Cultivating weed plants isn’t as simple as it sounds, but it’s not very hard either. As with every other plant cultivation, some processes require more care and attention to achieve good results, while others not so much. One process you need to be careful with is transplanting the cannabis seedlings from a smaller to a larger pot to give the new plant enough space to develop. Growers may repot their plants a few times before the flowering stage, depending on the needs of the particular cannabis strains they’re growing.
Albeit transplantation into a new pot is a delicate process because the plants’ roots can be vulnerable, but with enough practice, it can be perfected. As a grower, you’re highly encouraged to repot your plants to support their growth, so in this article, we’ll talk about when it’s the right time to do so and how to do it.
Why Is Transplanting Your Cannabis Plants Good for Them?
Transplanting your cannabis plants helps them to grow healthy and strong, and reach their full potential. As cannabis grows from a seedling to a full-grown plant, its roots also grow and spread out to absorb nutrients from the growing medium. This allows the plant to thrive as it spreads freely in its current container.
After a while, though, there won’t be enough room for the roots to freely spread and they will start getting cramped and growing around the edges and towards the bottom of the grow medium. In other words, the plants will become rootbound, and their growth will be significantly stunted.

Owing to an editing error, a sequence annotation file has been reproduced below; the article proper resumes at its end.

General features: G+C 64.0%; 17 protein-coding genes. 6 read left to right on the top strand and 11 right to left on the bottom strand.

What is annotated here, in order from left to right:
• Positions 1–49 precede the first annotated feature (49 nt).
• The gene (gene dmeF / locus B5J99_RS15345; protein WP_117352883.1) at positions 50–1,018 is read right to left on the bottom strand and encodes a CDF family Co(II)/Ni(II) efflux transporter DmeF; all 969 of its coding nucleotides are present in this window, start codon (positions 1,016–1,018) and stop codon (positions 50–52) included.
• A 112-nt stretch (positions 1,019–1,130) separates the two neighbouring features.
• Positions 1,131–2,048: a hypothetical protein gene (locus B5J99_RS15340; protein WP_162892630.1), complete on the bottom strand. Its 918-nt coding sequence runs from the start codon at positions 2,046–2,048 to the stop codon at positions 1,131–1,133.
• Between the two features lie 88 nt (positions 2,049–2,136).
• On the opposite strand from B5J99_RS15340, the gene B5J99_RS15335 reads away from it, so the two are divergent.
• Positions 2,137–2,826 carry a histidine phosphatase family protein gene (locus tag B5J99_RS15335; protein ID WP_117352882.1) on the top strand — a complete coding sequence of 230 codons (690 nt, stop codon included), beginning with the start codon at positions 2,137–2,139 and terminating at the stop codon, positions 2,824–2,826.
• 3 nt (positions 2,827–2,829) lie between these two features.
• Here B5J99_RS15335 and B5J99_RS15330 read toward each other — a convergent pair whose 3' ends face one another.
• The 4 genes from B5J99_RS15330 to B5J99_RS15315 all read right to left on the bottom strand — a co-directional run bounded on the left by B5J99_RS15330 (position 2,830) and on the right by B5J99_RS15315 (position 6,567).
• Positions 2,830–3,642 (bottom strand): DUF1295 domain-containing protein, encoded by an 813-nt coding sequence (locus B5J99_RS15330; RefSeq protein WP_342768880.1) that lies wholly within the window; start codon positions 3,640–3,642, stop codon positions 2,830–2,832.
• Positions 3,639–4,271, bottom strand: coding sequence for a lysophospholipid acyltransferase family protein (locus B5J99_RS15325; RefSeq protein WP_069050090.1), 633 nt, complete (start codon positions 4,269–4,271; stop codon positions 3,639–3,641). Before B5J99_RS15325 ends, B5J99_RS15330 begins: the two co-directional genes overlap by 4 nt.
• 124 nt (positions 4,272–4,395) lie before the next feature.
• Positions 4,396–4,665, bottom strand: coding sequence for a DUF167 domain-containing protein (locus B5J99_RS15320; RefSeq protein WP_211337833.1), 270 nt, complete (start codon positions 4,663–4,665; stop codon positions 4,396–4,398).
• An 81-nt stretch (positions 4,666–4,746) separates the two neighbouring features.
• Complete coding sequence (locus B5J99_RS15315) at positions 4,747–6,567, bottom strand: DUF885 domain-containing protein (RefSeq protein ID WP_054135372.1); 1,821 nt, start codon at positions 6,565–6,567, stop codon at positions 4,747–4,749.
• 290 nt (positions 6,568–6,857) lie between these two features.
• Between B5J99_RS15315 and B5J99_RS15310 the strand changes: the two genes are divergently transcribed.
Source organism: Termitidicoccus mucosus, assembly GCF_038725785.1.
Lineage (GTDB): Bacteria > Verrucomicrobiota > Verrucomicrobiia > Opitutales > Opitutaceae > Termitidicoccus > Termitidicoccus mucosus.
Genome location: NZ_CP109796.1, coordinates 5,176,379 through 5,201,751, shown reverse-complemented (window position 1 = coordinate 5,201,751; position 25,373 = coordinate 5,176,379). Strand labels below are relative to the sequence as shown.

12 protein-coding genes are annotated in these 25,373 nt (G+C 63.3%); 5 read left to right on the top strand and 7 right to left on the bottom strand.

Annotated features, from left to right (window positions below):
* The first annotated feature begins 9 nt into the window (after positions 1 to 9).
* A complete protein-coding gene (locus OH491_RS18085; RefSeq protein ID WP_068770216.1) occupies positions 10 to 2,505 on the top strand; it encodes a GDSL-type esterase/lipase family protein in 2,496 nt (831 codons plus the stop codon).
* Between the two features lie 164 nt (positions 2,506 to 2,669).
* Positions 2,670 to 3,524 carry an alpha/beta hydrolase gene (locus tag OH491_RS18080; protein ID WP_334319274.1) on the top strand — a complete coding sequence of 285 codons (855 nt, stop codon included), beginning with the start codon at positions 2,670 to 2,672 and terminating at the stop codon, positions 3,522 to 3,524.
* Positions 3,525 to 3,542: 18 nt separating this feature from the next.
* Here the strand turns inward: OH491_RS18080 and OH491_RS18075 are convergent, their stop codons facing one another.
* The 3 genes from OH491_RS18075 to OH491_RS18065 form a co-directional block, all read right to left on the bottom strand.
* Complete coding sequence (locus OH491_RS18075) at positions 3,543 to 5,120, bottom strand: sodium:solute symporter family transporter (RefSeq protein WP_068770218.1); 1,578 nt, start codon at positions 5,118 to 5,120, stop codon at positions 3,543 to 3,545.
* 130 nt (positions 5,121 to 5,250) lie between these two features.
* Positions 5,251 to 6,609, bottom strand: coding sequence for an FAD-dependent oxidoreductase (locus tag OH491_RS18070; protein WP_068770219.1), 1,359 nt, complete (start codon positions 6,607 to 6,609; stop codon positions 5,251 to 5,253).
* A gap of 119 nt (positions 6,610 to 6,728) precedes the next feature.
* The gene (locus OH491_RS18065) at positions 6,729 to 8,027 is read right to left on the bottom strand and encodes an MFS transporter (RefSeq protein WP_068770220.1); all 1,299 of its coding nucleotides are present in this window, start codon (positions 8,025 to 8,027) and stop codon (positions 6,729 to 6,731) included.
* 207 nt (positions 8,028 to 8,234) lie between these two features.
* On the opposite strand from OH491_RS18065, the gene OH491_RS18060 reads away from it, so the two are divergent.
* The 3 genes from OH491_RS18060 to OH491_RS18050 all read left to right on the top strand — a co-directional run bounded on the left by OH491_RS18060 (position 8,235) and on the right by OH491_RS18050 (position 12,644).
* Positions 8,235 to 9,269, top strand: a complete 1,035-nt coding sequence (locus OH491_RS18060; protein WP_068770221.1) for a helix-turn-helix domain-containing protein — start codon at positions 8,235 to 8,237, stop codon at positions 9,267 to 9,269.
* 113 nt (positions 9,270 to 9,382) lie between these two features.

If you notice stunted growth, wilting of the leaves, or reddening of the stems, and if they get nutrient burns easily (even from low % nutrients solutions), or they need watering too often, it’s probably time to repot them.
The pot size determines how much the roots can stretch out, and small containers are limiting. That’s why it’s crucial to repot the plants to a larger container to encourage healthy root development. A healthy root system also means healthy vegetative growth, which also means healthy flowering.
When Is the Right Time to Transplant Your Cannabis Seedlings?
The seedlings develop after the germination process when they have already sprouted and started developing little roots. Some growers germinate their seeds in moist tissues before potting them into a container to take roots, while others germinate them in a small pot where they will continue to grow.
Whatever the method, once the seedlings have grown and developed a strong root system, they’re ready for the first transplant. You’ll notice this when you see the roots growing out from the drainage holes at the bottom of the container. They should be white as this indicates that they aren’t cramped. If they’re darkened, you’re likely dealing with a rootbound plant and should transplant it immediately.
Another sign that it’s time for repotting is if your plants have developed a few sets of leaves (usually 4-5 sets of leaves). By this time, your plants may look like they have outgrown their current container and it will be obvious that they need a larger vessel. Some cannabis strains grow very fast, so always inspect your plants closely. The more leaves they have developed, the more they’re ready to be transplanted.
How Many Times Should You Transplant Your Weed Plants Before They Flower?